By Eric Albury | firstname.lastname@example.org
Many may scoff at the theme-flavored events for home games presented by the Flagler Athletics Department, claiming they are silly and don’t do much for the sport.
But that is not the case. These events have dramatically improved the games for players and fans alike.
“The men’s soccer theme nights have had excellent attendance, averaging 546 attendees per game. The average non-theme night attendance has been 119, considerably less,” said Ryan Erlacher, assistant director of the department and the think tank for theme nights.
This increase in attendance affects the players as well as the attendees. The players get a more interactive, rowdy fan base that can often be the deciding factor in close, competitive games.
“I think everyone would rather play in front of a sell out crowd then a crowd that has just a few fans in the seats,” Erlacher said. “We have had a number of student-athletes come up and thank us for implementing these theme nights and tell us they love the student involvement.”
People are more willing to attend these events for a few reasons. One is the fact that prizes are offered. These may be presented by raffles or by audience participation in games.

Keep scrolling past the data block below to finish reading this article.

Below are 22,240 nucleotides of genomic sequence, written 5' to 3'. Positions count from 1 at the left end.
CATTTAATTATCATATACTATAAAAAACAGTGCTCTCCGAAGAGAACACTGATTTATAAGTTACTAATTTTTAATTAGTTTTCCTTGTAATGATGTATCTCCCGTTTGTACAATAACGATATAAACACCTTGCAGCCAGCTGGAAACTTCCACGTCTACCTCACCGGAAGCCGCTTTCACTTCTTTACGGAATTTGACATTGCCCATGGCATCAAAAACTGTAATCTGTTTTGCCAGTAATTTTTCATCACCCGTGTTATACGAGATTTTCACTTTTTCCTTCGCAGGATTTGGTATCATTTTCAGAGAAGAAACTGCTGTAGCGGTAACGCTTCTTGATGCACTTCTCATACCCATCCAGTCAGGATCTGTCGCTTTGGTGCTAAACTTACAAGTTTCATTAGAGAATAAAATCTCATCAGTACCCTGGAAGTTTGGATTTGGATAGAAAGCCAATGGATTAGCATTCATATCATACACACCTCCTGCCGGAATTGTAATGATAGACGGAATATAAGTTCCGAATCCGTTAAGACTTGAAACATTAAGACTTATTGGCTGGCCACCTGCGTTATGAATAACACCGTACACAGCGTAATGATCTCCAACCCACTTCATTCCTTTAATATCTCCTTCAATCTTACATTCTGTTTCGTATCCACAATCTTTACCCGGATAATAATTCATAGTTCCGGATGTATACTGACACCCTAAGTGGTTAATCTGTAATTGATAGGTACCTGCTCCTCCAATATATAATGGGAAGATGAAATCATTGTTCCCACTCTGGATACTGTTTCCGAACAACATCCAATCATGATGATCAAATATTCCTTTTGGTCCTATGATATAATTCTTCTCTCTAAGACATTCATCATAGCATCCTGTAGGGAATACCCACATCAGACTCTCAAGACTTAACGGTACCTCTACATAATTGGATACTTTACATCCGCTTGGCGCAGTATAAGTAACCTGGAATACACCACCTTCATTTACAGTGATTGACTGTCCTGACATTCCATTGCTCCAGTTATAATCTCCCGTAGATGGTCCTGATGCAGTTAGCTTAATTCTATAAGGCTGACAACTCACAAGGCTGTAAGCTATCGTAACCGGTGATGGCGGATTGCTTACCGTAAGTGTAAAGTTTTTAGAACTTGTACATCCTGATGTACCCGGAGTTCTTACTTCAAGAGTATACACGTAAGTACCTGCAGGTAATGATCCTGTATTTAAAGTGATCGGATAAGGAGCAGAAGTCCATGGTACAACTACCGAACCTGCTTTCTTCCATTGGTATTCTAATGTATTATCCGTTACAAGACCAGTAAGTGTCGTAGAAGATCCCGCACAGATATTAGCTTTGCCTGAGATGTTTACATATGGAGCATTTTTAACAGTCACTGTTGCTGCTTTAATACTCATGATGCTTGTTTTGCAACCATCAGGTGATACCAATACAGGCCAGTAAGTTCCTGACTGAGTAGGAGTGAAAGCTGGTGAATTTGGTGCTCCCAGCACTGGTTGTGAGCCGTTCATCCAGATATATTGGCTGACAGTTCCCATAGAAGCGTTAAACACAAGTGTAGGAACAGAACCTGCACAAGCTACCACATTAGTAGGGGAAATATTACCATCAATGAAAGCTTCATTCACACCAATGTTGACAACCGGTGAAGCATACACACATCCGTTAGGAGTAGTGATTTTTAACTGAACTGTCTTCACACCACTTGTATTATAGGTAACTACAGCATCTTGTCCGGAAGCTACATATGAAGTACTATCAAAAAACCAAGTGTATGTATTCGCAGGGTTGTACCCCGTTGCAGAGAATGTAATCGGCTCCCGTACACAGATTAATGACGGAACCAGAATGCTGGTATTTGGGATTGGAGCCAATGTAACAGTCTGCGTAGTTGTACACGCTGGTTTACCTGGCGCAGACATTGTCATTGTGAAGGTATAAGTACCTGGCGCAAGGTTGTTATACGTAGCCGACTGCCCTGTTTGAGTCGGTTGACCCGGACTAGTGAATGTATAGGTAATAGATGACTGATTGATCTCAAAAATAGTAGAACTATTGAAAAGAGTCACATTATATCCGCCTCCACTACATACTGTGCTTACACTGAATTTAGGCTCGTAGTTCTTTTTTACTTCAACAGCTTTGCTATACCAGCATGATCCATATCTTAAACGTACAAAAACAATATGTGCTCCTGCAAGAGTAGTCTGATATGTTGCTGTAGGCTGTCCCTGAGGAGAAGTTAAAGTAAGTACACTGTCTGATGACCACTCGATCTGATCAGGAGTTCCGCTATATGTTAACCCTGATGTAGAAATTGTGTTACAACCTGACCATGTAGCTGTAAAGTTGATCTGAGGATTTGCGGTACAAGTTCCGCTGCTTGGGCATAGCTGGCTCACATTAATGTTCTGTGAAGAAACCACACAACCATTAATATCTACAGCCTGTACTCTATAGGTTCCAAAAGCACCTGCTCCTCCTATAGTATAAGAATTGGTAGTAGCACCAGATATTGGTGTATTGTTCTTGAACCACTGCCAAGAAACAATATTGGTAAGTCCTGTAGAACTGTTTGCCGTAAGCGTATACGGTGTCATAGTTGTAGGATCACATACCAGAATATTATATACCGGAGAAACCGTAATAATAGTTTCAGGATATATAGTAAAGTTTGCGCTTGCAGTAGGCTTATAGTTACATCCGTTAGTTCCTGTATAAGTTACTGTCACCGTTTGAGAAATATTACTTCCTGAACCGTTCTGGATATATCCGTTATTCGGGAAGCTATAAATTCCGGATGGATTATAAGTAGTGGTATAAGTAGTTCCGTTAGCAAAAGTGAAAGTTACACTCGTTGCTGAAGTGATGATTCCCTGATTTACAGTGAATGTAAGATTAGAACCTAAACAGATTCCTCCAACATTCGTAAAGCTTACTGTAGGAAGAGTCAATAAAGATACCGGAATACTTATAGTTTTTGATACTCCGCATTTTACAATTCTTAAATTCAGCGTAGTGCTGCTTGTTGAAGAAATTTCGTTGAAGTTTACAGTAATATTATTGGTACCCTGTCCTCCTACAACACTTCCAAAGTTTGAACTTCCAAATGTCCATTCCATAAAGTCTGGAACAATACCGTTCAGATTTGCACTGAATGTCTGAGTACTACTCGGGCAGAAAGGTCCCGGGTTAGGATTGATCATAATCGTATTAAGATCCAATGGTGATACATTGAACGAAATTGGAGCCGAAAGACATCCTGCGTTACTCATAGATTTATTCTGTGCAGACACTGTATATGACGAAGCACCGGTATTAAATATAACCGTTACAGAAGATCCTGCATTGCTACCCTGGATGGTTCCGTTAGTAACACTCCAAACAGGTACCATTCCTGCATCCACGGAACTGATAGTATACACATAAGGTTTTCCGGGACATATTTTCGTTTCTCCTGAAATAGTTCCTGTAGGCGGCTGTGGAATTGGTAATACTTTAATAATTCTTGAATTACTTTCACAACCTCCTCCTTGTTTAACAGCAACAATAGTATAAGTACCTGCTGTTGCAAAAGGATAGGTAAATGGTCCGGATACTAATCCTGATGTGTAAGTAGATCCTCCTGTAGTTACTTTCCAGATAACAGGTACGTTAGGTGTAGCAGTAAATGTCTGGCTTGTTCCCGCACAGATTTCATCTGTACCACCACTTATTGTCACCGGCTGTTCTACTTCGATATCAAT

Another reason is to appeal to people who may not be sports fans.
“Theme nights give students who may not necessarily be sports fans, an avenue to come to an athletics contest and still enjoy whatever theme is going on that particular night, perhaps, get them out to an event they normally wouldn’t attend,” Erlacher said.
Finally, games tend to be more interactive when there is a larger crowd. Fans hype each other up, as well as their team, making the overall game a different experience.
Erlacher plans on carrying the theme nights through to other Flagler College sporting events. There are discussions of bigger promotions, bigger prizes and more student involvement, just to name a few.
“With the success of our fall theme nights, we have decided to implement basketball theme nights, the first starting this Monday, Nov. 14th, at 7 p.m.,” Erlacher said.
“Nettles Night” will be giving a half karat diamond and two Pandora bracelets at the event.
“Whenever you start a new initiative you never know what to expect,” Erlacher said. “The success we have had this fall is a great sign that we are providing events that students are enjoying and want to come back and participate in.”